New forces seem to be at work in Blackfeet history. For a while now there have been enrolled people with solid academic backgrounds who have organized conferences, produced papers, attended workshops and so on. They bring family stories and an experienced context to what they say.
Piegan Institute has been archiving materials for more than twenty years, always keeping them accessible. Blackfeet Community College and the Museum of the Plains Indian also have records. From early times white people have been interested, some of them mixing history and historical books into their business of artifact trade which they value because the material culture gives them daily reminders of old times.
As materials located in Europe but about Blackfeet have begun to be translated by people like Mary Eggermont-Molenaar, a whole trove has been revealed like glaciers melting back to reveal long-lost bodies. The letters of Jesuits, like Father Philip Rappagliosi edited by Robert Bigard, are an entire library.
(The Pope could make important reparations to religious boarding school victims by underwriting the wholesale translation of all those papers into English.)
Ray Djuff started out to discover everything about his beloved Glacier National Park and is now accumulating information about the Two Guns Whitecalf family. Andrew Graybill is closing in on the final manuscript about the Malcolm Clarke family, marveling at the fact that Helen Clarke, Malcolm’s Blackfeet daughter, was the first Montana school superintendent while the present Montana Superintendent of Schools, Denise Juneau, is also Blackfeet. Greg Hirst is working on the Chief Heavy Runner family tree, which includes him. My book about Bob Scriver, who was white, draws in a lot of local history. Jack Holterman’s books, many published privately and now out-of-print, are among my most reliable reference works.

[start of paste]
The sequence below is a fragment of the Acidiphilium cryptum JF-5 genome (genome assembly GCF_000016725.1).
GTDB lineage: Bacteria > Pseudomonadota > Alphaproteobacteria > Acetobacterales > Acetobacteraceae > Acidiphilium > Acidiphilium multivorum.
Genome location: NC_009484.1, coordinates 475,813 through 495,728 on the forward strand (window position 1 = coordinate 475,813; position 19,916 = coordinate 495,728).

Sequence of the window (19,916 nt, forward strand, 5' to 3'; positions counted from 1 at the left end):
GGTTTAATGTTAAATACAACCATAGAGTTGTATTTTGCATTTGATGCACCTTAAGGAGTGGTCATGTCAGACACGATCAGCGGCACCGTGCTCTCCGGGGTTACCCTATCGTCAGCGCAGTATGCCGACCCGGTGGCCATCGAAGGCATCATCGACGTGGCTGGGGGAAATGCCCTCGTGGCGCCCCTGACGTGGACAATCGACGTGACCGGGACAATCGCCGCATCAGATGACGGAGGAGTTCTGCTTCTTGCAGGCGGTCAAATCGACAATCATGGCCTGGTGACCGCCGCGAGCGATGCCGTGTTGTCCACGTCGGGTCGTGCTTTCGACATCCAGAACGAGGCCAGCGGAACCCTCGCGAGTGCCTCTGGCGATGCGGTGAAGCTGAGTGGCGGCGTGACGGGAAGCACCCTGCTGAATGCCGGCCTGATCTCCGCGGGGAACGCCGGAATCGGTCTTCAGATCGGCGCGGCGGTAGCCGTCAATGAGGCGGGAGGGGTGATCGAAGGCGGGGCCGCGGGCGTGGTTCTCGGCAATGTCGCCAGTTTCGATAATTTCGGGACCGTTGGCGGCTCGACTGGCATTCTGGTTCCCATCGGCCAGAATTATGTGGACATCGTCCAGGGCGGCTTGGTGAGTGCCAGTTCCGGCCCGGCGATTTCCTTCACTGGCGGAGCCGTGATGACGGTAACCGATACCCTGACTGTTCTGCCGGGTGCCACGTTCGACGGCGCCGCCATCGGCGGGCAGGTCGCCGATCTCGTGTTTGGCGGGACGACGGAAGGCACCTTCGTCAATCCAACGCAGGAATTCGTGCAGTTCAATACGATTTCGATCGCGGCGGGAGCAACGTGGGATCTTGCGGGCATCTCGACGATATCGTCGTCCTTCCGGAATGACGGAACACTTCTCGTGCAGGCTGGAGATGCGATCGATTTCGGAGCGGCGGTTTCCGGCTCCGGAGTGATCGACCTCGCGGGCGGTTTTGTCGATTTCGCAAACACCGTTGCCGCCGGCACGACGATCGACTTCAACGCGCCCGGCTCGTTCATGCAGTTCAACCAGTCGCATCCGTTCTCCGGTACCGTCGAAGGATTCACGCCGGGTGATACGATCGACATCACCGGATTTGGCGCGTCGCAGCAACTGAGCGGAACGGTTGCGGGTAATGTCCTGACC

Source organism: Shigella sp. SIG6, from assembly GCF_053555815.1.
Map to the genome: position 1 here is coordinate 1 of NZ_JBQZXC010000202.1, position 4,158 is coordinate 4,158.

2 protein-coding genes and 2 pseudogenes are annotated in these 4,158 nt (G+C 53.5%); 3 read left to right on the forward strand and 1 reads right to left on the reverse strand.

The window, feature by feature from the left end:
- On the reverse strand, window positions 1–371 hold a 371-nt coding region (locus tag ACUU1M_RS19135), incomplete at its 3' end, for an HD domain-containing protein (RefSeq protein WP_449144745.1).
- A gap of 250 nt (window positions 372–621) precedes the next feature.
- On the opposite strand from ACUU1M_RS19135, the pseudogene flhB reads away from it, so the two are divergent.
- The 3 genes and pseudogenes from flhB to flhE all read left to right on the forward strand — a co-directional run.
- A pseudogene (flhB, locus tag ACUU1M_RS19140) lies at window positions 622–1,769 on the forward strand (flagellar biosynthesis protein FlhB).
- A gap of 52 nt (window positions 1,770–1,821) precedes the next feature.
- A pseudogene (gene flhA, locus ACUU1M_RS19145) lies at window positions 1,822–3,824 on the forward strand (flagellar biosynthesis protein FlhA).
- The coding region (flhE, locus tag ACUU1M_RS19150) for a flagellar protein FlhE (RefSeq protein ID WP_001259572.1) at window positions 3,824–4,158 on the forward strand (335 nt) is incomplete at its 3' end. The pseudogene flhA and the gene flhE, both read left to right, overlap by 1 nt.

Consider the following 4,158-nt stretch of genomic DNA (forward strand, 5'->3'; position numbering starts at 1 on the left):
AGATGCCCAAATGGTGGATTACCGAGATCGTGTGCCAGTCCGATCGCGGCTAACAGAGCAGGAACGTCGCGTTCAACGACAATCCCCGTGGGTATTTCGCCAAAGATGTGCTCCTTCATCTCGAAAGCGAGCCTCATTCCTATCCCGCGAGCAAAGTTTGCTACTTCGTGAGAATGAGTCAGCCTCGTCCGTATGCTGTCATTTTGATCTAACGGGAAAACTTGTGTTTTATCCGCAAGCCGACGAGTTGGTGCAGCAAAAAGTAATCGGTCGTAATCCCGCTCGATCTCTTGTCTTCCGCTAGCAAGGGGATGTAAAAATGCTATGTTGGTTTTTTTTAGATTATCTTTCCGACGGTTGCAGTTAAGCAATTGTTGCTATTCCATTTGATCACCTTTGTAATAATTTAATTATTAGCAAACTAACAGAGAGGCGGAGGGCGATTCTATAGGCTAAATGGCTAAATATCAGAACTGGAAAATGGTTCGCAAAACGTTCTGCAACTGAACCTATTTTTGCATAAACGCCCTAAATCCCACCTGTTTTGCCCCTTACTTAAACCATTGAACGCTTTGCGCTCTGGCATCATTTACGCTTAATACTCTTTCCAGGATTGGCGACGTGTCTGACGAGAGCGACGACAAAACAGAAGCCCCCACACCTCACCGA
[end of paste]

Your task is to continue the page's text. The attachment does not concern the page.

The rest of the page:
Almost all of these people share a special interest in the 19th century Blackfeet. Local Blackfeet often say to me, “I’m going to write a book of Napi stories and get it published.”
They don’t know that the whole industry of publishing is in the midst of chaos, unsure what to do. But they are even less aware that the anthropological and ethnic tales of the early 3-named white writers (James Willard Schultz, George Bird Grinnell) have given way to the newer academically based writers like John Ewers, Clarke Wissler, and Adolf Hungry Wolf or even tribal members like Percy Bullchild — and those in turn have given way to a wave of reconstructing writers like Ted Binnema, Roslyn LaPier, Dave Beck, and Jack Brink plus a horde of enrolled scholars from Canada who are deeply invested both in early history and contemporary technology that reveals subtle traces of all practices. Many of the older historians around small-town Montana are still clinging to the tales of the Indian wars, the forts and whiskey trade, and the earliest white settlers — often because those were their relatives.